One of the most common questions asked by beginner photographers is – What does a Polarizing filter do?
First of all let’s see the answer in brief with some before and after examples. It does the following 4 things:
A polarizing filter reduces reflections and glare, especially in water bodies, like shown in the before/after images below:
Let’s see a 20 second snippet from my Landscape Photography course to see how it actually looks when you turn the Polarizing filter when facing a water body:
Let’s move on to the second point.
A Polarizing Filter cuts down haze (faded look) and improves contrast and clarity like shown in the image below:
A Polarizing filter makes the Sky Bluer and Darker like shown in the before/after images below:
A polarizing filter cuts out reflections produced by glass like shown in the before/after image below:
Secondary benefits of using a Polarizing Filter
Protection to the lens
Another small benefit of using filters is the protection they give your lens. A clear UV filter is a good choice for protecting your lens from scratches and damage when you don’t want to use a polarizing filter.
Cutting down light
A polarizing filter also acts as a Neutral Density Filter that reduces the amount of light getting to the camera sensor, which can be a good thing if you need to cut the light down. Most of the polarizing filters stop around 2 stops of light.
How to Mount and Use a Polarizing filter?
When you put a circular polarizing filter on the front of your lens, you can see how it affects your shot simply by rotating the front element of the filter. The polarizing effect in your shot will change as you rotate the element, and once you like the look of it, you simply take the shot.
When it comes to mounting the filter, you simply screw it in front of the lens. If the size of the filter and the size of the thread of the lens is not same, then you have to use step-up rings.
That’s why it’s always advisable to buy the biggest sized Polarizing filter (usually 77mm) and then use step rings to fit it on different lenses. Because if filter is smaller than the lens, then you can’t use it.
Let’s understand this process by looking at a video from my Landscape Photography for Beginners Course:
Types of Polarizing Filters
There are two main categories according to the shape of the filter – Circular, Square and Rectangular, like shown in the image below:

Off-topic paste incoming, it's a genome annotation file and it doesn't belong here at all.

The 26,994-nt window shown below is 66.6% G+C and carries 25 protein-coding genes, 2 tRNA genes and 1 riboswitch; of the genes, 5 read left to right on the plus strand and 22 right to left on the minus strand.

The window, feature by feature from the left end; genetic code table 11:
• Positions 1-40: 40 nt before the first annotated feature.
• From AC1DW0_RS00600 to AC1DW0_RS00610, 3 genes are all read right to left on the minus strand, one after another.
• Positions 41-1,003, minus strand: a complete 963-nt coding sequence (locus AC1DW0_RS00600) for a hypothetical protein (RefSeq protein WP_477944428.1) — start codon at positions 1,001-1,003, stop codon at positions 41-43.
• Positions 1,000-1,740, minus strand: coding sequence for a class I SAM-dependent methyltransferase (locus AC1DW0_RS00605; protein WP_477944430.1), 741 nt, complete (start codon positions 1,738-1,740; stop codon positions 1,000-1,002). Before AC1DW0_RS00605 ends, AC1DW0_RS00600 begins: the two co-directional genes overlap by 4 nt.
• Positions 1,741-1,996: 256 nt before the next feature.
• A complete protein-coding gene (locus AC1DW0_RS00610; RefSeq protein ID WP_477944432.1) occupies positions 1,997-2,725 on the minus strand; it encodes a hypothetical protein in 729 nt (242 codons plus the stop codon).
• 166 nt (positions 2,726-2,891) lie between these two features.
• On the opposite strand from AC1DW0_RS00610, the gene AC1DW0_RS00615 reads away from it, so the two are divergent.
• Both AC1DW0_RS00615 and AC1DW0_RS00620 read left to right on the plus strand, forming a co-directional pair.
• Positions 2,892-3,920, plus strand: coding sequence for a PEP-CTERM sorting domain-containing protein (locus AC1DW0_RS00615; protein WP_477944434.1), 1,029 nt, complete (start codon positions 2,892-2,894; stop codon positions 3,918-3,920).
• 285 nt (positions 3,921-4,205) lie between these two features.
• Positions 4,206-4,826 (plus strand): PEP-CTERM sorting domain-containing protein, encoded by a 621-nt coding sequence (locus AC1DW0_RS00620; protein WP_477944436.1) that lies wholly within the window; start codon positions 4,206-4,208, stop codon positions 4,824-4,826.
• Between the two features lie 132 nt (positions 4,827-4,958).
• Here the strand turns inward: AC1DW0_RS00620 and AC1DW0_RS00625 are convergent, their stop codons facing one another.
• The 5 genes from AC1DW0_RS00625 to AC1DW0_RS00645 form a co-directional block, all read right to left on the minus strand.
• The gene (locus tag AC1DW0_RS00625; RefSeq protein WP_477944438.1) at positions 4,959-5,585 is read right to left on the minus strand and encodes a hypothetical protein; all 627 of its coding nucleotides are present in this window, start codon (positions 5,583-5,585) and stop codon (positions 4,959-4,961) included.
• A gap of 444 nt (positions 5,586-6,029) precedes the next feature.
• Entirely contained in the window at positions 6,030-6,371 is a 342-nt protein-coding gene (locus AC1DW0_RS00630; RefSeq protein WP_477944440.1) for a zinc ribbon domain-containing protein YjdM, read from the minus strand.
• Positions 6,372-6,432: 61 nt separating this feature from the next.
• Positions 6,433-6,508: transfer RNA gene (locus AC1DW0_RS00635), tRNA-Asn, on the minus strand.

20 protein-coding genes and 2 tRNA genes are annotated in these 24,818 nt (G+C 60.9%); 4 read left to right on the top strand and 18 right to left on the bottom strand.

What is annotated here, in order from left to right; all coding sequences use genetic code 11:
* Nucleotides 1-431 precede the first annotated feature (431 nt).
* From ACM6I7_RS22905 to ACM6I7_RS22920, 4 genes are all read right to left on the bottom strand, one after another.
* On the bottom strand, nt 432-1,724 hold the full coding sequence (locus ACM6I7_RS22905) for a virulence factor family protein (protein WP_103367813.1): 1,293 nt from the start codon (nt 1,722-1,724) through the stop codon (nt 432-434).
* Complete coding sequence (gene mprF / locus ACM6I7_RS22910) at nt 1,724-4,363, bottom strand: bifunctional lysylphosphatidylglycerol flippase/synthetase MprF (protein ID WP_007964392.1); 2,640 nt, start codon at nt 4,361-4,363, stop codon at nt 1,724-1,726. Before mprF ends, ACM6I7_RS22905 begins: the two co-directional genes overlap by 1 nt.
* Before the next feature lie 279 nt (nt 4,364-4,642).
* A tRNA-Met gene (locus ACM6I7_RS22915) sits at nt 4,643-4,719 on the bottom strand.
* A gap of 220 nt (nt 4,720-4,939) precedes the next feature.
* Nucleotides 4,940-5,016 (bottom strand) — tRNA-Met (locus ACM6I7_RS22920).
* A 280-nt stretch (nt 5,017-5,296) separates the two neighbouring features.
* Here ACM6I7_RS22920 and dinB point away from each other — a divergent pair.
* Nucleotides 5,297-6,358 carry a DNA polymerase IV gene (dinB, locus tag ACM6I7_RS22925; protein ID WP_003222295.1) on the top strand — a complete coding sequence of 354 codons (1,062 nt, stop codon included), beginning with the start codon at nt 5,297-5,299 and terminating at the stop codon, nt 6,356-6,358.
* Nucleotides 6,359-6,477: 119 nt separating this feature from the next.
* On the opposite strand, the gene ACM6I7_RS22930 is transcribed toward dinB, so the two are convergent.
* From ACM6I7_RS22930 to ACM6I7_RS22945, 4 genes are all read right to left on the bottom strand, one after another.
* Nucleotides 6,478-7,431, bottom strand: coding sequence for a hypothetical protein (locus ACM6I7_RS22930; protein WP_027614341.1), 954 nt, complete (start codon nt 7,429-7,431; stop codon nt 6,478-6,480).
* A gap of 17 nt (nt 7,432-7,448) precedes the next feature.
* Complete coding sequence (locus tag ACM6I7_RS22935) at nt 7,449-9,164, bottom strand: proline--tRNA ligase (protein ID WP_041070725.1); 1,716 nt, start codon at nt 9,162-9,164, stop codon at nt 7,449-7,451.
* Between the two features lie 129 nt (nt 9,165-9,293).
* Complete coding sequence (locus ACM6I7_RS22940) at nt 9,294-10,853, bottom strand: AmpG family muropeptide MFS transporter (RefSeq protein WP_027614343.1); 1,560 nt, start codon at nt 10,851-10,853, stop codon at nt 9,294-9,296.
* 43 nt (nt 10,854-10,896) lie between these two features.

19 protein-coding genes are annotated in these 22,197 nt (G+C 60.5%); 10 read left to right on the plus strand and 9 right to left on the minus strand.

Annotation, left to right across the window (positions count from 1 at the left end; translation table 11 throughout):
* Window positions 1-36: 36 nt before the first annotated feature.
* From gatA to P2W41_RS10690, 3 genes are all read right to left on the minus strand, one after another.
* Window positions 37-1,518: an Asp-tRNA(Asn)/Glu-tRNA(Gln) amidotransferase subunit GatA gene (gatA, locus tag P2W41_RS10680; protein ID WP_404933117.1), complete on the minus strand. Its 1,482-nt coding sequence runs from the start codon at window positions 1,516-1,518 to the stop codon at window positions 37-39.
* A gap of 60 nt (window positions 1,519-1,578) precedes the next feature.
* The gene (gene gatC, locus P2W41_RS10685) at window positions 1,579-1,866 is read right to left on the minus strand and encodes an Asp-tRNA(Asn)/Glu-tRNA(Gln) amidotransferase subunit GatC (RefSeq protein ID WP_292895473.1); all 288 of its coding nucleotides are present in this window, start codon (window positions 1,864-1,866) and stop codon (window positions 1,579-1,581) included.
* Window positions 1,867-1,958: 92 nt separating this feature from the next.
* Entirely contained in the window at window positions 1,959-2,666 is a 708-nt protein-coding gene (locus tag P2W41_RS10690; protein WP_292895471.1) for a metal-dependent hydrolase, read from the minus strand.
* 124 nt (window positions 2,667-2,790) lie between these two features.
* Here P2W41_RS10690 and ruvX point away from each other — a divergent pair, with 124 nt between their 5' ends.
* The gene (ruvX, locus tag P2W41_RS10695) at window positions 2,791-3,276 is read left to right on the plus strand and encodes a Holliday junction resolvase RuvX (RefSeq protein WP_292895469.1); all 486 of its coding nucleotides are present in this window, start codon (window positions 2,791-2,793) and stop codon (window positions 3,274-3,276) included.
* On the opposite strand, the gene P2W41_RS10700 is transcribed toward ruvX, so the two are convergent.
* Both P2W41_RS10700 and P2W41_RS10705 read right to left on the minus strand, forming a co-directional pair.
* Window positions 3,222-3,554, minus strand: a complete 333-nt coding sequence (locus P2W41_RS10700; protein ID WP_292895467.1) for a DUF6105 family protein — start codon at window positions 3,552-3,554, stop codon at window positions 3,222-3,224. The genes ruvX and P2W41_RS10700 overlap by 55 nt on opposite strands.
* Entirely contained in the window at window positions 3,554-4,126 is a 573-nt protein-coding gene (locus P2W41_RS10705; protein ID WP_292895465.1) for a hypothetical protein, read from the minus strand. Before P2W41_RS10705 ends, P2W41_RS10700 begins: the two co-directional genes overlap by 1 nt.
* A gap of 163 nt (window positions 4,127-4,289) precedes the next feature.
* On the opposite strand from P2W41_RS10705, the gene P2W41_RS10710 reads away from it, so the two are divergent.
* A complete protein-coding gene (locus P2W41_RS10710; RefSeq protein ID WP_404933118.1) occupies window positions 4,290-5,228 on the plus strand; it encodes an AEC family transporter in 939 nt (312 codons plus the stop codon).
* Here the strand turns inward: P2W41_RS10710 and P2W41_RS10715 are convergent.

First of all, let’s get one misconception out of the way, which is, a Circular Polarizing Filter (CPL) does NOT refer to a circular shaped filter. A CPL refers to the type of mechanism (filter material) that the filter is developed from. The shape of a CPL can be circular or rectangular or square. The opposite of a CPL is a Linear Polarizing Filter, in which the filter mechanism works in a different way. But again, a LPL can be circuclar, square or rectangular in shape. LPL fliters are not popular because they cause some issues when when it comes to usgae with DSLRs. What these issues are is beyond the scope of this article since it can be a bit complex. But what you need to know is that when people talk about Polarizing filters, they usually mean CPL and not LPL.
Circular shaped filters can be screwed on in front of the lens just like we saw in the video above.
For square and rectangular filters you need to buy a filter holder which has slots and attaches in front of the lens. Then the filter is slotted in, like shown in the image below:
If you are a beginner, it’s highly advisable to go for circular shaped filters since you don’t need to buy a holder and they are easier to use. They are also more widely available.
When is the Polarizing Effect the Strongest?
Sun direction can affect your filter’s effectiveness, so try to keep the sun at a 90-degree angle to you – for instance at your side, not at your back or shooting directly into the sun.
Polarizing filters are only really effective on bright, sunny days, so you may find that your results differ depending on the lighting conditions.
When Not to Use a Polarizing filter
You should avoid using a Polarizing filter if you start to notice that the sky is coming out very dark in some areas, like shown in the image below:
This usually happens when you are using an ultra wide angle lens or shooting a wide panorama. That’s because the polarizing effect may be stronger in certain parts of the sky. Try to rotate the filter to correct this but if it still doesn’t work then it’s better to not to use it in these situations.
Final Thoughts about using Polarizing Filters
Polarizing filters are amazing when used for two things –
- Cutting out glare and reflections in water bodies and glass.
- And cutting down haze and improving colors and contrast when a shot looks faded.
Apart from these two benefits, a Polarizing filter is not really used much.
But one thing that really makes a Polarizing filter very important is that its effect cannot be replicated in editing.
For example, if you have glare or reflections in a water body, no editing software will help you correct that.
That’s why it’s always a must to at least carry a Polarizing filter with you, whether you intend to use it or not. Check out our Recommended Landscape Photography Gear page to see which brands we recommend.
I hope this article helped you. Do check out my 5 hours long Landscape Photography course where I not only cover Polarizing filters but a host of other filters too. The course is available via Udemy.
About the Author
Hi there, I'm Kush Sharma, the founder of Creative Pad Media, an organization dedicated to simplifying photography and videography education.
We have over 40 online courses that cover various genres in photography & videography, catering to both beginners as well as professionals. These courses are available via Udemy.com. Our courses have been downloaded in over 170 countries.
I hope to see you inside a course very soon!